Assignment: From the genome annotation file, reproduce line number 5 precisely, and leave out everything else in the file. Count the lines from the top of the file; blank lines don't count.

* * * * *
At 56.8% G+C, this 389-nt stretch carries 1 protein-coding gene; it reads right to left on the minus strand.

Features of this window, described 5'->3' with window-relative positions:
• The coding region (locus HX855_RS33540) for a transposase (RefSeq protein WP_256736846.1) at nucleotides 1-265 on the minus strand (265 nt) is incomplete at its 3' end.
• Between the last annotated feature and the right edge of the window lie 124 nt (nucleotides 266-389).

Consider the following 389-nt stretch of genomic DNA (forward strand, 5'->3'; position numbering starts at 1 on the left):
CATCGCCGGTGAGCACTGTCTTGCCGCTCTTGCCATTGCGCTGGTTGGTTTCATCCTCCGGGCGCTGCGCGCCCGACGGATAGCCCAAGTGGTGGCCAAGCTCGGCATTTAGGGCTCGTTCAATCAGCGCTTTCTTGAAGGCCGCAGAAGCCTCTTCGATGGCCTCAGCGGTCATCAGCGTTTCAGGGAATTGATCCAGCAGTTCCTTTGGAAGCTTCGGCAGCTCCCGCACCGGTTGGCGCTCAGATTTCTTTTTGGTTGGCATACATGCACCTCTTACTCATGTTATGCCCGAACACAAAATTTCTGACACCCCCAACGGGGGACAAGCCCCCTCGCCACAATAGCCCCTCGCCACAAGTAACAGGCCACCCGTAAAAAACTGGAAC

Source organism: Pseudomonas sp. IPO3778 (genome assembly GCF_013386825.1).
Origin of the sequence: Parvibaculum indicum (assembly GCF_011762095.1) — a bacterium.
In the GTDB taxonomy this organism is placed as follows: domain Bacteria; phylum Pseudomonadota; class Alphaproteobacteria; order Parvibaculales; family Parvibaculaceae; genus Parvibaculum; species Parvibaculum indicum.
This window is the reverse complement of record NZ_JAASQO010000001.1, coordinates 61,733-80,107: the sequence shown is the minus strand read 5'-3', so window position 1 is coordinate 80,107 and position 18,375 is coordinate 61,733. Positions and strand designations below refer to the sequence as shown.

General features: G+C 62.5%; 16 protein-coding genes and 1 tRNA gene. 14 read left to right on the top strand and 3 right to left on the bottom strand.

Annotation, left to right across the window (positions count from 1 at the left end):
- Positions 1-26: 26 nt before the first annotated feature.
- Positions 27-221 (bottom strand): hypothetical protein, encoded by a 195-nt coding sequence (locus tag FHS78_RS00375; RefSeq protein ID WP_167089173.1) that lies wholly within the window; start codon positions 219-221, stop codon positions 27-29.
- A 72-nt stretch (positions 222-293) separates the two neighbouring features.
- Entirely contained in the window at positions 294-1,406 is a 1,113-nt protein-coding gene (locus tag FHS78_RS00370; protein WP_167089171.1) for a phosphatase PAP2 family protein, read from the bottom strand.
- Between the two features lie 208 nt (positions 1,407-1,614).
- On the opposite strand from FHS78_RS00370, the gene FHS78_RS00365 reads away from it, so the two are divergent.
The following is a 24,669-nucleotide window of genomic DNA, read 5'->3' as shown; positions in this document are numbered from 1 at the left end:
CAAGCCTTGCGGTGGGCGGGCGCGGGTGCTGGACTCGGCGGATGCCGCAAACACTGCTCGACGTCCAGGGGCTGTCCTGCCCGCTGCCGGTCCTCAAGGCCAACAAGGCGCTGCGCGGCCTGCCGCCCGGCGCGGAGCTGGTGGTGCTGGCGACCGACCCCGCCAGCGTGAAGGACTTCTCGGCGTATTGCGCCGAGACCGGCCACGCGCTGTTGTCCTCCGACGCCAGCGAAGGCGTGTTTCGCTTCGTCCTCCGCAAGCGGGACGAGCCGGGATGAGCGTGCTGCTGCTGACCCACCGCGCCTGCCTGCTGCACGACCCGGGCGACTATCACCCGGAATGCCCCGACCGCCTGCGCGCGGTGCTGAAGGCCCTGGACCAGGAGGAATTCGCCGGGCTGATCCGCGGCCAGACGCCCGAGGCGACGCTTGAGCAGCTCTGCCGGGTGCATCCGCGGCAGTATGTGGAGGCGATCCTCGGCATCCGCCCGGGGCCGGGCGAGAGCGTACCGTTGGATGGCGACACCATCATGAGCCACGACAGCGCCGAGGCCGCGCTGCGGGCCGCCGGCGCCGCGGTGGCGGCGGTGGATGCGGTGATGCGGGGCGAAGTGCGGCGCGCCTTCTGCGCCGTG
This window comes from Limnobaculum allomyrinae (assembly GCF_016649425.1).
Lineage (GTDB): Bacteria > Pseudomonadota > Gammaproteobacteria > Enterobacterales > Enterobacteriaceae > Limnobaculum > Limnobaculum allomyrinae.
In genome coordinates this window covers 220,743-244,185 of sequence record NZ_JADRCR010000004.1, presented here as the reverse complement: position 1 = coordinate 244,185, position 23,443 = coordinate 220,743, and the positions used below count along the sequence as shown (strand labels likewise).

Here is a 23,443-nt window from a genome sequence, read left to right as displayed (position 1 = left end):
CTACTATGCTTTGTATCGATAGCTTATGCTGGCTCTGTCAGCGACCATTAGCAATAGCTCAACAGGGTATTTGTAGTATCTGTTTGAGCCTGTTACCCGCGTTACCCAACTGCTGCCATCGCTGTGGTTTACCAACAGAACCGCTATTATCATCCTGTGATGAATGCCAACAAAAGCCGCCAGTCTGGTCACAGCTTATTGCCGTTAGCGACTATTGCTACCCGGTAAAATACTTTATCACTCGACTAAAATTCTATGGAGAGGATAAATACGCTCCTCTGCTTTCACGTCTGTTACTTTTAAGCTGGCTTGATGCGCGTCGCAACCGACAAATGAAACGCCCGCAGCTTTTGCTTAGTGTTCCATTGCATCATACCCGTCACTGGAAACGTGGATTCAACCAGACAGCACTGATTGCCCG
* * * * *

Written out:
Consider the following 389-nt stretch of genomic DNA (forward strand, 5'->3'; position numbering starts at 1 on the left):